But if you allow them to collaterally attack the decree, then what would happen is, in each and every decree, every defendant would move to vacate the decree, modify it, every time they thought they had grounds to... arguable grounds to undo it.
And you would litigate these things and re-litigate them forever, and ultimately I do not think anybody would go into them because after all, as a plaintiff's attorney, why would I give the other side the right to blow the whistle at any time and whatever time and turf they chose, say now we want to litigate.
I would rather litigate it at the initial time.
Therefore, I think that it has to be more than collateral attack.
And it has to be a purpose.
And that's what Judge Keeton found, and that's what the Solicitor General agreed with.
And secondly, there has to be some showing of need, as well.
There has to be nexus between the supposed new circumstance and the impracticability of complying with the decree.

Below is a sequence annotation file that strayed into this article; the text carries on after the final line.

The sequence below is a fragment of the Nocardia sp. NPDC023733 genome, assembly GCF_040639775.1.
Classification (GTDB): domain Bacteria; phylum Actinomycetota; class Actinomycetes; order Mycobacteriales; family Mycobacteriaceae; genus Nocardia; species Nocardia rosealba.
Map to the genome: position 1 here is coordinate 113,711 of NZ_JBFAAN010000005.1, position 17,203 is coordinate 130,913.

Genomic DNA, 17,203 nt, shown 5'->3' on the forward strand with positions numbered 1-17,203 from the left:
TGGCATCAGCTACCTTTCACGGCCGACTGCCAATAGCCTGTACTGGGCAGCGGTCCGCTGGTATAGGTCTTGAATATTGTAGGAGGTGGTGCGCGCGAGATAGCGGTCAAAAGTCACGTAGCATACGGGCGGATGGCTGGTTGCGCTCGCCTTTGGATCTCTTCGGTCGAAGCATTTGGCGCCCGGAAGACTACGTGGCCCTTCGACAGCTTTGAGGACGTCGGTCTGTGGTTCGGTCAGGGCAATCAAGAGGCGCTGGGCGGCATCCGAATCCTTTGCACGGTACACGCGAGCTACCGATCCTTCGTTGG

A temporary problem should not be a reason to do away with a decree all together.
To illustrate in this case, the sheriff in the old jail had a capacity of 342 cells.
And for years he made this work, even as the population went up and up and up.
And now when we have the new jail, the new jail opens with a new capacity of 71 additional cells, which I submit to the court that there is absolutely no showing on the basis of that record that there was any need at all to double-bunk on this record.
Now, there is no other record, no better record.
We don't know exactly what has been happening on this record in the last year and a half for precisely the reason that the sheriff refused to try it out.
Another one of the criteria that a court must impose as part of the showing of equity, again suggested by us and by the Solicitor General, is he must try in good faith to comply with the decree.
He didn't want to try at all.
He went to the court.
So his record has to do with what happened in the old jail prior to the time he had this enormous increase in capacity.
We say that there's no showing in the short term and much less is there showing in the long term.
In 1984 when the jail was... when the population was going up, the sheriff did not go to the Federal judge then and say, I need to have double occupancy.